The “Swiss Surprise” refers to an event that occurred in the foreign exchange (forex) market on January 15, 2015, when the Swiss National Bank (SNB) unexpectedly removed the Swiss franc’s peg to the euro. The peg had been in place since 2011, and it meant that the Swiss franc was fixed to the euro at a rate of 1.20 francs per euro.
The SNB’s decision to remove the peg caused a sudden and extreme appreciation of the Swiss franc against the euro and other currencies. This caught many market participants off guard and led to significant losses for some traders, banks, and other financial institutions.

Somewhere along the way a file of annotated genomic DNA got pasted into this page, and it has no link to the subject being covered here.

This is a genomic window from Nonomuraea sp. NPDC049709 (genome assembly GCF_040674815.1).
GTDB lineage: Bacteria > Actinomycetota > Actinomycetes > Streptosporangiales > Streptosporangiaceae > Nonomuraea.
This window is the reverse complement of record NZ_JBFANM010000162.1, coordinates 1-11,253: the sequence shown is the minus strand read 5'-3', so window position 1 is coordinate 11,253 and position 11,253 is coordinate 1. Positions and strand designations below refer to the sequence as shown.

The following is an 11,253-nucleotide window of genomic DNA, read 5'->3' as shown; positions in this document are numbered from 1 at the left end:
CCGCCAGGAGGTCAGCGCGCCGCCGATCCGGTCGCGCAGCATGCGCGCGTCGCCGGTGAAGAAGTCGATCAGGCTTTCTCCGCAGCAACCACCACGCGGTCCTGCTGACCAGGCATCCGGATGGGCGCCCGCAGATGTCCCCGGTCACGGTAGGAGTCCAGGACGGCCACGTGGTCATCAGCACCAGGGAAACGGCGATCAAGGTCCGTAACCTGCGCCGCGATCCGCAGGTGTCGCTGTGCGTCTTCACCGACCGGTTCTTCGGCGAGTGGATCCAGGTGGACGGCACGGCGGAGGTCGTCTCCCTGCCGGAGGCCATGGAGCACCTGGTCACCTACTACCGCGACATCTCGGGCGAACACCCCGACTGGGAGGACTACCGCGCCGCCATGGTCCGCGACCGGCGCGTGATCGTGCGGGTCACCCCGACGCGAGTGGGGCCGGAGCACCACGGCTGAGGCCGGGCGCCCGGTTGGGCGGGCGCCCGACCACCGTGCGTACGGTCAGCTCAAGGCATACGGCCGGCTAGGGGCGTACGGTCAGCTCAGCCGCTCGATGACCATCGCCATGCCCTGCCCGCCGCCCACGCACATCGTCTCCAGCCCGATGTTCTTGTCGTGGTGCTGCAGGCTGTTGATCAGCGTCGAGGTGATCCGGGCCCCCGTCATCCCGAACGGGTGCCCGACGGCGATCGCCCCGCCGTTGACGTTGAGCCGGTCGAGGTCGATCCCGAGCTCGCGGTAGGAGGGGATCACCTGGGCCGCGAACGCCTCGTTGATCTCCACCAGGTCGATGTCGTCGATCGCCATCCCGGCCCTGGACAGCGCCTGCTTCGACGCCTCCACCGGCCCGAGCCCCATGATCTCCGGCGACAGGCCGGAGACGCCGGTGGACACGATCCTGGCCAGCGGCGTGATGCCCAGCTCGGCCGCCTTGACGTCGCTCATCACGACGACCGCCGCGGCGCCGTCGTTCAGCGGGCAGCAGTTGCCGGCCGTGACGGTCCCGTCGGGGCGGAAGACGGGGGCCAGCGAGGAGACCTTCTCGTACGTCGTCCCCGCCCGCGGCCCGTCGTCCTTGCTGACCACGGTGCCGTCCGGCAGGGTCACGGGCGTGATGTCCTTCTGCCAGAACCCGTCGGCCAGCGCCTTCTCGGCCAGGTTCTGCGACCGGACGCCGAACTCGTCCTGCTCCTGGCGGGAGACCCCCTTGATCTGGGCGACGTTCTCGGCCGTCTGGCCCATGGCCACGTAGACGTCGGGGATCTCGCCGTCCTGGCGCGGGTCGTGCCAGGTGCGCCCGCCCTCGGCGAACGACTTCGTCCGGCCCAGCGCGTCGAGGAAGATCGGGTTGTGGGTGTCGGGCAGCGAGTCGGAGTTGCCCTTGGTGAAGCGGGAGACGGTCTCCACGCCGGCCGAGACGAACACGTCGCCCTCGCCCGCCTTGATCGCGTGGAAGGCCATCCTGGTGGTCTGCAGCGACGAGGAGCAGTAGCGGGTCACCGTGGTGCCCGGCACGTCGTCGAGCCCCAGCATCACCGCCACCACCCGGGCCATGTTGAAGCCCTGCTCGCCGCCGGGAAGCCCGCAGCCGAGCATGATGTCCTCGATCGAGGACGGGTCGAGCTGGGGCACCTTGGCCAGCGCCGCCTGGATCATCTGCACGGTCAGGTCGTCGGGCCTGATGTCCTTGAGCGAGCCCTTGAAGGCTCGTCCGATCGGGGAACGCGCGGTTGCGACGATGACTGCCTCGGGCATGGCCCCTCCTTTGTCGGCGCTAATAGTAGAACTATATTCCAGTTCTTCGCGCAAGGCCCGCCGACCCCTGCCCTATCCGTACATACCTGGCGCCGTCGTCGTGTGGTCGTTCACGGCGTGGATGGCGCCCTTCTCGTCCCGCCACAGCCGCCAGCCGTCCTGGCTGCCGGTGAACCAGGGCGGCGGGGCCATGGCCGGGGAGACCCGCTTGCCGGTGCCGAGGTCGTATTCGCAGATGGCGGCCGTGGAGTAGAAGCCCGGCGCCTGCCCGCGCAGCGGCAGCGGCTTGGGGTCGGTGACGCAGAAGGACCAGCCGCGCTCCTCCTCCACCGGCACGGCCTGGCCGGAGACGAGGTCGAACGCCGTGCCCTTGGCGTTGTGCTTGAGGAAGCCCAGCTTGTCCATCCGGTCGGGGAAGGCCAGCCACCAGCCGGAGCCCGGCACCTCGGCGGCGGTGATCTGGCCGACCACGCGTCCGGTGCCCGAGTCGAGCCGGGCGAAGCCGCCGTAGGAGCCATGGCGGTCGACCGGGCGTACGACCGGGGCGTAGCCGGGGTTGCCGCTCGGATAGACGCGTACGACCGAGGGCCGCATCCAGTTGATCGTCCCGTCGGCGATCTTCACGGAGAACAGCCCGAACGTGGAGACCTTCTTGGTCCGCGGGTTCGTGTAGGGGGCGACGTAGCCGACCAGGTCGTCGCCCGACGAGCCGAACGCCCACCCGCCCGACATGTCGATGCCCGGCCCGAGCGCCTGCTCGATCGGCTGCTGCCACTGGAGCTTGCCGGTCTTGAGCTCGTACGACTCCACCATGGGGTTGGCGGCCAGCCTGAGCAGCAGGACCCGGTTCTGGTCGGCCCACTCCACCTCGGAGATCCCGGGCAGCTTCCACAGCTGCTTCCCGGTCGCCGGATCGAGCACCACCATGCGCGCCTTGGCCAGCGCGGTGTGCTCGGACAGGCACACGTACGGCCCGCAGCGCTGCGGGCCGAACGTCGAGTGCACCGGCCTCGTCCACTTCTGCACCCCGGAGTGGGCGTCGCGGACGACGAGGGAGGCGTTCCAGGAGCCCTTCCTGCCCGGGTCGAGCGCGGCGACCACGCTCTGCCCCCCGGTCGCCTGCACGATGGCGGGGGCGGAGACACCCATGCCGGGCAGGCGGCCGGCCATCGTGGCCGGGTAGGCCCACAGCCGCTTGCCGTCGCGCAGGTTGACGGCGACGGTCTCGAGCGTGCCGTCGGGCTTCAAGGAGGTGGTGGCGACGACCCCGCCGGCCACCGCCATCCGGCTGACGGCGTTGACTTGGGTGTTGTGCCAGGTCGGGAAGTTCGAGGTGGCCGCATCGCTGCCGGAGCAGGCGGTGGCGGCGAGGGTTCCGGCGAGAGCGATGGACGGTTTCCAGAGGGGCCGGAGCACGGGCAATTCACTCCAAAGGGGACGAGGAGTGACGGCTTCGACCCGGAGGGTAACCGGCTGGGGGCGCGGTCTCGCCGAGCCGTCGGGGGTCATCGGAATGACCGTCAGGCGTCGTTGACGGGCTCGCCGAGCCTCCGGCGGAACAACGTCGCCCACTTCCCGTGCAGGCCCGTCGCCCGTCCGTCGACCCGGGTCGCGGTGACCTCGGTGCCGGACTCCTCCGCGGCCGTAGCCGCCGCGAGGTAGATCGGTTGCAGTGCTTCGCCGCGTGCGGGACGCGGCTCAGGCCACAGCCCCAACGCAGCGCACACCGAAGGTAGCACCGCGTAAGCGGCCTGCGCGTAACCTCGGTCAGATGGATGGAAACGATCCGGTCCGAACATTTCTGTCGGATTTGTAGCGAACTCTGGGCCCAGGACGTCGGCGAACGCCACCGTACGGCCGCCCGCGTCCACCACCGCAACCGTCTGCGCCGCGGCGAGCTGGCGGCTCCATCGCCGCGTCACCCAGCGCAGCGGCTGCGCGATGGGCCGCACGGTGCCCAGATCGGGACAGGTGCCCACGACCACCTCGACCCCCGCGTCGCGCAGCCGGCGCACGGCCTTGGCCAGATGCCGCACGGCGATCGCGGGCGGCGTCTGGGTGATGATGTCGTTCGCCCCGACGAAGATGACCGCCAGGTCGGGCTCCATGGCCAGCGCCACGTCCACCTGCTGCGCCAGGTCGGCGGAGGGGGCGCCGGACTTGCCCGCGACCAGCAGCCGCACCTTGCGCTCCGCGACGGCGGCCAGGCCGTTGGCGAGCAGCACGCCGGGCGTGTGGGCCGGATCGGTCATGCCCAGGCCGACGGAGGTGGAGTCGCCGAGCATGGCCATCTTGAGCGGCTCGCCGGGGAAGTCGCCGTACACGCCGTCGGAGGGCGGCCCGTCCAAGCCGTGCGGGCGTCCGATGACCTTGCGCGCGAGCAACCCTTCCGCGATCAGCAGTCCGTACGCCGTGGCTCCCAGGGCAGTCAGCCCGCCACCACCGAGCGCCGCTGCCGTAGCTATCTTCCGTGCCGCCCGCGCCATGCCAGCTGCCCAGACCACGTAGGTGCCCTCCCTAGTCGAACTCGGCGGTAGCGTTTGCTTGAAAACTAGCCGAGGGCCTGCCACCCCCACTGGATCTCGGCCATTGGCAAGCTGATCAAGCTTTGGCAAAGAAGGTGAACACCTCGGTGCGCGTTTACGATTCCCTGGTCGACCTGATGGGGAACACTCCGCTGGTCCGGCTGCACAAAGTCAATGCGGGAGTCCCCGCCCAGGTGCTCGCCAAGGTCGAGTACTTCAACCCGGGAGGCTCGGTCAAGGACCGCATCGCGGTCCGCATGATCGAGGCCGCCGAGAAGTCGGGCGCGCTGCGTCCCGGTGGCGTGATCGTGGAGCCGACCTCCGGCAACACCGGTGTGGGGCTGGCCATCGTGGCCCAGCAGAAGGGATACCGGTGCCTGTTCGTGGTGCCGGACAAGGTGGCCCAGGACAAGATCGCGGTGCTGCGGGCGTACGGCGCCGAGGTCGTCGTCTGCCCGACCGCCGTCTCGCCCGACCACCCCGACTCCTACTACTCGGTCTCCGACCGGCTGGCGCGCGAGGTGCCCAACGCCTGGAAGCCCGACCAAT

The move was described as a “surprise” because the SNB had previously indicated that it would maintain the peg and had intervened in the market to defend it. The decision to remove the peg was seen as a response to the European Central Bank’s announcement of a large-scale bond-buying program, which was expected to put downward pressure on the euro.
Overall, the “Swiss Surprise” was a significant event in the forex market, and it highlighted the risks associated with trading currencies and the importance of closely monitoring central bank policy and announcements.